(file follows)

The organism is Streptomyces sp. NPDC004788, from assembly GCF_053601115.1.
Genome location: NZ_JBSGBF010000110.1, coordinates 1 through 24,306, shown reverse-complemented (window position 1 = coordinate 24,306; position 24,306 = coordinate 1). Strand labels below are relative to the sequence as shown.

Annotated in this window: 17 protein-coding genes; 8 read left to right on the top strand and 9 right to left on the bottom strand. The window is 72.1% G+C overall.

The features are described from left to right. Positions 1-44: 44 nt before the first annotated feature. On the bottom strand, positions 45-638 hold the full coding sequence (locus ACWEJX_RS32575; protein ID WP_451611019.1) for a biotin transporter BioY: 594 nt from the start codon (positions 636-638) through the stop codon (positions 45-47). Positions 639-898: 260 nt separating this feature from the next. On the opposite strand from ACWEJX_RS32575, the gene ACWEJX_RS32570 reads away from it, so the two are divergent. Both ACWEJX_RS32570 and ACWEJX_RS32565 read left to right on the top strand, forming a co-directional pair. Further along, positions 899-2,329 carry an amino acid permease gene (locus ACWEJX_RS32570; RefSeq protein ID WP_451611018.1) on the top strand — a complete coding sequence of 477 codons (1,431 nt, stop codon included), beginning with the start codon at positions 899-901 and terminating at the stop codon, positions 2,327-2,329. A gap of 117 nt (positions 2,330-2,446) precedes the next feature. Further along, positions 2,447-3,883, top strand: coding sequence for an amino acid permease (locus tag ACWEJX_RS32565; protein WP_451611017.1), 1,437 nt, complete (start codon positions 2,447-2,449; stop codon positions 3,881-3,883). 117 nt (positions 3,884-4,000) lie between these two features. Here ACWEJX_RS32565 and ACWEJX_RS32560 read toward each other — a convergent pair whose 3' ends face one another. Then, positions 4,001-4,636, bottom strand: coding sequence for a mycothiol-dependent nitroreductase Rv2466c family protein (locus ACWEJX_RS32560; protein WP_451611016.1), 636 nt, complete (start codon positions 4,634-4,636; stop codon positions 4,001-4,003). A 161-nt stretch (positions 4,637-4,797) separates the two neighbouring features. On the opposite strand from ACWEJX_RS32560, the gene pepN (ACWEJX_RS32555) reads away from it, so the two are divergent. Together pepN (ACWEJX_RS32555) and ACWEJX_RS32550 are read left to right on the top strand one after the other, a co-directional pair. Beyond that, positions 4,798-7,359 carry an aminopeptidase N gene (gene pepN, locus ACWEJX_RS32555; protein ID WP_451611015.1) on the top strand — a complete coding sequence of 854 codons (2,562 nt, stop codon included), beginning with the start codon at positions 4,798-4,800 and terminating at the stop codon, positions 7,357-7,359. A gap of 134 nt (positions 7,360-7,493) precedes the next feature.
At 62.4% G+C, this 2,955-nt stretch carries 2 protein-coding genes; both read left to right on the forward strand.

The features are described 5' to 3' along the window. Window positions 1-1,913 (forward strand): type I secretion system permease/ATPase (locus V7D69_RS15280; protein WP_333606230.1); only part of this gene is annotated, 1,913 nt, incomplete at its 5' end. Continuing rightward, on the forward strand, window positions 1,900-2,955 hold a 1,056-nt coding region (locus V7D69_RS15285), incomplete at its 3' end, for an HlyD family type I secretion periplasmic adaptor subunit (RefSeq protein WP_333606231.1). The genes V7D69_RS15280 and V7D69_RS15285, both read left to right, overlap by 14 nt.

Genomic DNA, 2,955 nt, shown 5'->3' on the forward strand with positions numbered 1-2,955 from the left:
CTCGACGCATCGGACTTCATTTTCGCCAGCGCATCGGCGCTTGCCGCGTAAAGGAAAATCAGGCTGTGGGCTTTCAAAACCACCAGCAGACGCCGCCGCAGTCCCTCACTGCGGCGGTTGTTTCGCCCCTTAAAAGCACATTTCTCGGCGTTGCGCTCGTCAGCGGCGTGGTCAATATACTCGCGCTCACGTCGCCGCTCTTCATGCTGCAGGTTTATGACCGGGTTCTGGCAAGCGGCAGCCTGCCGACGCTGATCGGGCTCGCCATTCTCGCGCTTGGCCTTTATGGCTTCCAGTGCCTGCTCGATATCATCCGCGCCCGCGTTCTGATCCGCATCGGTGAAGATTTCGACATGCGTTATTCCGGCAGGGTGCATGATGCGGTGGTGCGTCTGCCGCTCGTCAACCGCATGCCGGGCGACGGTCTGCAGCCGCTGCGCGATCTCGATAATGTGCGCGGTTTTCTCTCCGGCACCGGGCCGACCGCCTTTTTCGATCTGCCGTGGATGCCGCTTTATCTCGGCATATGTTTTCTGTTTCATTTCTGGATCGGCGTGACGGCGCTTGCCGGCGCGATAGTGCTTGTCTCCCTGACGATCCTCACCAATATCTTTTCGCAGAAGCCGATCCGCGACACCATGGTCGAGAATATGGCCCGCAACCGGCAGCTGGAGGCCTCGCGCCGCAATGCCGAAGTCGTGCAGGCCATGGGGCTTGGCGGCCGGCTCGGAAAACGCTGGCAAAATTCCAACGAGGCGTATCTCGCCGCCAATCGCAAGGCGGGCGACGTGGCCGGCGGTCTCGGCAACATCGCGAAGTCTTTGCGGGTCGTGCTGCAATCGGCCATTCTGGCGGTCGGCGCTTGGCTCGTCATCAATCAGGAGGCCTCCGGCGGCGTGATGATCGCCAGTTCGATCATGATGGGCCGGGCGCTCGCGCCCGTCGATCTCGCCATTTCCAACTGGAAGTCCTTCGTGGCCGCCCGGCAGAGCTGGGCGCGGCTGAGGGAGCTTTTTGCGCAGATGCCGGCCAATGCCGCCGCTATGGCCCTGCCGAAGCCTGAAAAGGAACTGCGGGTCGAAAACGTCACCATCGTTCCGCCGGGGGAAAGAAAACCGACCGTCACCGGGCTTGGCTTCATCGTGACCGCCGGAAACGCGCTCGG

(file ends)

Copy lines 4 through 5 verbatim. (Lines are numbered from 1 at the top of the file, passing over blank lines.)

The features are described from left to right. Positions 1-44: 44 nt before the first annotated feature. On the bottom strand, positions 45-638 hold the full coding sequence (locus ACWEJX_RS32575; protein ID WP_451611019.1) for a biotin transporter BioY: 594 nt from the start codon (positions 636-638) through the stop codon (positions 45-47). Positions 639-898: 260 nt separating this feature from the next. On the opposite strand from ACWEJX_RS32575, the gene ACWEJX_RS32570 reads away from it, so the two are divergent. Both ACWEJX_RS32570 and ACWEJX_RS32565 read left to right on the top strand, forming a co-directional pair. Further along, positions 899-2,329 carry an amino acid permease gene (locus ACWEJX_RS32570; RefSeq protein ID WP_451611018.1) on the top strand — a complete coding sequence of 477 codons (1,431 nt, stop codon included), beginning with the start codon at positions 899-901 and terminating at the stop codon, positions 2,327-2,329. A gap of 117 nt (positions 2,330-2,446) precedes the next feature. Further along, positions 2,447-3,883, top strand: coding sequence for an amino acid permease (locus tag ACWEJX_RS32565; protein WP_451611017.1), 1,437 nt, complete (start codon positions 2,447-2,449; stop codon positions 3,881-3,883). 117 nt (positions 3,884-4,000) lie between these two features. Here ACWEJX_RS32565 and ACWEJX_RS32560 read toward each other — a convergent pair whose 3' ends face one another. Then, positions 4,001-4,636, bottom strand: coding sequence for a mycothiol-dependent nitroreductase Rv2466c family protein (locus ACWEJX_RS32560; protein WP_451611016.1), 636 nt, complete (start codon positions 4,634-4,636; stop codon positions 4,001-4,003). A 161-nt stretch (positions 4,637-4,797) separates the two neighbouring features. On the opposite strand from ACWEJX_RS32560, the gene pepN (ACWEJX_RS32555) reads away from it, so the two are divergent. Together pepN (ACWEJX_RS32555) and ACWEJX_RS32550 are read left to right on the top strand one after the other, a co-directional pair. Beyond that, positions 4,798-7,359 carry an aminopeptidase N gene (gene pepN, locus ACWEJX_RS32555; protein ID WP_451611015.1) on the top strand — a complete coding sequence of 854 codons (2,562 nt, stop codon included), beginning with the start codon at positions 4,798-4,800 and terminating at the stop codon, positions 7,357-7,359. A gap of 134 nt (positions 7,360-7,493) precedes the next feature.
At 62.4% G+C, this 2,955-nt stretch carries 2 protein-coding genes; both read left to right on the forward strand.